Billionaire David Einhorn’s dream came true- partially. In his 2012 end of the year letter, the head of Greenlight Capital had identified a potential value opportunity in Vodafone Group Plc (ADR) (NASDAQ:VOD)’s stake in Verizon Wireless. The stock was cheap enough that he believed that the market was undervaluing its asset, and making it likely that Verizon Communications Inc. (NYSE:VZ) might acquire that minority stake or indeed all of Vodafone Group Plc (ADR) (NASDAQ:VOD) itself (and then spin out any assets it did not want).
Einhorn had been recommending Vodafone Group Plc (ADR) (NASDAQ:VOD) as early as 2010, and according to our database of quarterly 13F filings his fund owned 1.4 million shares of the stock at the end of Q2 (find Einhorn’s favorite stocks). We track 13Fs as part of our work researching investment strategies, including our finding that the most popular small cap stocks among hedge funds outperform the S&P 500 by 18 percentage points per year on average (learn more about our small cap strategy), and also to track major investors’ positions in individual stocks over time. Other major investors in Vodafone Group Plc (ADR) (NASDAQ:VOD) at the end of Q2 included Fisher Asset Management, managed by billionaire Ken Fisher ((see Fisher’s stock picks) and billionaire David Shaw’s large hedge fund D.E. Shaw (check out more stocks D.E. Shaw owns).
Now Verizon Communications Inc. (NYSE:VZ) and Vodafone have come to an agreement to sell Vodafone’s ownership of Verizon Communications Inc. (NYSE:VZ) for $130 billion- which would be the overwhelming majority of Vodafone Group Plc (ADR) (NASDAQ:VOD)’s current market capitalization of about $160 billion and the majority of its enterprise value of about $200 billion. The stock has reacted by rising to about $32 per share, from a closing price of $29.41 on August 28th.
From a certain perspective, this creates a significant value opportunity in Vodafone stock at the current price. There is a very high chance of this deal closing, as it is merely the sale of a minority stake rather than a merger which might trigger concerns about anti-competitiveness. While Vodafone will retain a good deal of the cash portion of the transaction price, its shareholders will receive a combination of cash and stock worth $84 billion. This leaves the market cap of the slimmer, trimmer Vodafone at about $70 billion (before accounting for taxes related to the transaction, estimated at about $5 billion) with half of that in cold, hard cash.
While Verizon Communications Inc. (NYSE:VZ) is the gem asset in Vodafone Group Plc (ADR) (NASDAQ:VOD)’s portfolio, it also operates communication networks worldwide. Pro forma numbers for the free cash flows of the remaining company are at about $7.4 billion, and pro forma debt would be about $20 billion, which is about even with the cash currently on the balance sheet. Therefore, pro forma enterprise value- depending on how management uses the cash it receives- would be only 5-6x trailing free cash flows. While FCF is not equivalent to EBITDA, it is notable that AT&T Inc. (NYSE:T), to give an example, features a considerably higher EV/EBITDA multiple than this.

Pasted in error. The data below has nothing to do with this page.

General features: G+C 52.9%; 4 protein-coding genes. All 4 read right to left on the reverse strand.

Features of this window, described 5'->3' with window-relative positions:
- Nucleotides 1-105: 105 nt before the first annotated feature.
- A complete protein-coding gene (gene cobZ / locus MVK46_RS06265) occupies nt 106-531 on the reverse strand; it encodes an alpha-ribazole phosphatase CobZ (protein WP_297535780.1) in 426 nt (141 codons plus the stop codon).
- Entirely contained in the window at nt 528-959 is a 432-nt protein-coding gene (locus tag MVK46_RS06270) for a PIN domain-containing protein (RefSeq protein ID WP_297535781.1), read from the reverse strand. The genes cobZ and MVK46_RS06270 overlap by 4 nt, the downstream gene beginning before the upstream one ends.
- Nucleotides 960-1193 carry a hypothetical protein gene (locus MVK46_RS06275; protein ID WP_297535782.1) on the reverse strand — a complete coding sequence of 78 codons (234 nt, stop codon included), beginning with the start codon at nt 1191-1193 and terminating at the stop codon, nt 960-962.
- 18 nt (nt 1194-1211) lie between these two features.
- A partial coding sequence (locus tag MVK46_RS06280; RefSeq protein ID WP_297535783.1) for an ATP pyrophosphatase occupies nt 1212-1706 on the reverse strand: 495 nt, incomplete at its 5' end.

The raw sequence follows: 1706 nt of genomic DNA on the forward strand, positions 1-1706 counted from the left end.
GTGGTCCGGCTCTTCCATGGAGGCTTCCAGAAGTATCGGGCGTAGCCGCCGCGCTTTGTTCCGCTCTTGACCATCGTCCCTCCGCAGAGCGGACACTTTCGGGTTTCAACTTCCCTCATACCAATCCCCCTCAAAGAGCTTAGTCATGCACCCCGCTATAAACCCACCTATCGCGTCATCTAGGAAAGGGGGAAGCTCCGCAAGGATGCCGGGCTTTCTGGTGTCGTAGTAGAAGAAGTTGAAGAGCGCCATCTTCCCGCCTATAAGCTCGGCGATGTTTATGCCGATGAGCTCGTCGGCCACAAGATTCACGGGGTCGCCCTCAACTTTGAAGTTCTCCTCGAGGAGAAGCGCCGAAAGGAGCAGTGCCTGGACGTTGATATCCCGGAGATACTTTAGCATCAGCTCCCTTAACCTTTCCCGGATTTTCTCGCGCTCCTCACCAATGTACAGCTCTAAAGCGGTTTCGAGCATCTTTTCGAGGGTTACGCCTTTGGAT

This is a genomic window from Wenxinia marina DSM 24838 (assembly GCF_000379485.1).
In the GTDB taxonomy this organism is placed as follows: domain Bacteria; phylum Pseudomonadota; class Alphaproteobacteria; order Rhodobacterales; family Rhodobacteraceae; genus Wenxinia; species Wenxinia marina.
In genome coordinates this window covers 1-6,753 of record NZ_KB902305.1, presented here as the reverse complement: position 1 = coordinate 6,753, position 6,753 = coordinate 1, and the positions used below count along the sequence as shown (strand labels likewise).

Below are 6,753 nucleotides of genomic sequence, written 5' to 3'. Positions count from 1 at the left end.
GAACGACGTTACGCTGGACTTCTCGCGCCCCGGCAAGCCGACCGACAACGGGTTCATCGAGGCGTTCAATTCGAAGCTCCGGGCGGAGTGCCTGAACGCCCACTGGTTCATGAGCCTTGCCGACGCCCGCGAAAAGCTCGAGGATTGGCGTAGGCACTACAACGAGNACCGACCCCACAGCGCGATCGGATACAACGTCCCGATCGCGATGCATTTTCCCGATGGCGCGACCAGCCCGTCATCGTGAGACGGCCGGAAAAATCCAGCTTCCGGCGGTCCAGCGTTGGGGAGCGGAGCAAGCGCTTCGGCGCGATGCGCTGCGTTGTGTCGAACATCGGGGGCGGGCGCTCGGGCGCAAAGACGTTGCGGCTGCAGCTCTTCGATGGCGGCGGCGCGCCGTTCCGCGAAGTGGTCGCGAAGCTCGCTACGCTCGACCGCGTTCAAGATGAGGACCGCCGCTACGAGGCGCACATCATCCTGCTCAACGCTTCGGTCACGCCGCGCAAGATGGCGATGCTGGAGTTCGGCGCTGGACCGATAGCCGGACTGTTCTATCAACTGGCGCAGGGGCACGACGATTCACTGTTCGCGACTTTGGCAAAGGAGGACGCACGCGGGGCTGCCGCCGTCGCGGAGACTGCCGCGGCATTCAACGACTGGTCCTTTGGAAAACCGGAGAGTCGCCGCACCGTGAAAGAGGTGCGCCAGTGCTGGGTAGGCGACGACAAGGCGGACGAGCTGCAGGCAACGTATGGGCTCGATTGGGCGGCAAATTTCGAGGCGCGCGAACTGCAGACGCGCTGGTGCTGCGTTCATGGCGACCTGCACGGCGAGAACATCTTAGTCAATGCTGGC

There’s also Vodafone’s potential as a dividend stock to consider. We’ve estimated its market capitalization at about $70 billion post close. While the company will cut its dividend once it no longer has access to Verizon Wireless’s cash flow, management has suggested that annual payments would remain over $1 per share. The stock’s current price is $32, with over $16 in cash and stock inbound as a result of the deal; therefore, a 6% annual yield even at the reduced dividend seems quite reasonable. In addition, as a telecom stock Vodafone would be less exposed to market conditions than the average company (its current beta is 0.7).
So why is the market not more excited about the Vodafone deal? The reason likely lies in the distrust of company management, and particularly in concerns that they are getting so much cash to play with. Vodafone is known as a not very well run company- note that, as we’ve said, the vast majority of its market cap is accounted for by a minority stake in Verizon Communications Inc. (NYSE:VZ) rather than the assets it manages itself. Investors may worry that Vodafone will invest this cash poorly rather than returning it to shareholders- after all, if that was what management intended then they would simply have made the cash to shareholders a larger portion of the Verizon Communications Inc. (NYSE:VZ) deal- and therefore destroy shareholder value. $30 billion is just under the $35 billion enterprise value of T MOBILE US INC (NYSE:TMUS), for example, and Vodafone could easily make that company an acquisition target with some additional debt. On the other hand, given how cheap the smaller Vodafone will be in terms of cash flow it’s possible that it would be acquired outright by another telecom.
As a result we are a bit wary of endorsing Vodafone Group Plc (ADR) (NASDAQ:VOD) as a clear value stock at this time- we’d likely want to know more about how management will deploy its cash in order to buy it on the basis of a cheap cash flow multiple. Still, it is certainly a prospect as more information on that point unfolds. Income investors, however, should continue to be interested even with the company cutting its dividend, as our take is that Vodafone will come out of the sale paying a fairly high yield even for a telecom stock.
Disclosure: I own no shares of any stocks mentioned in this article.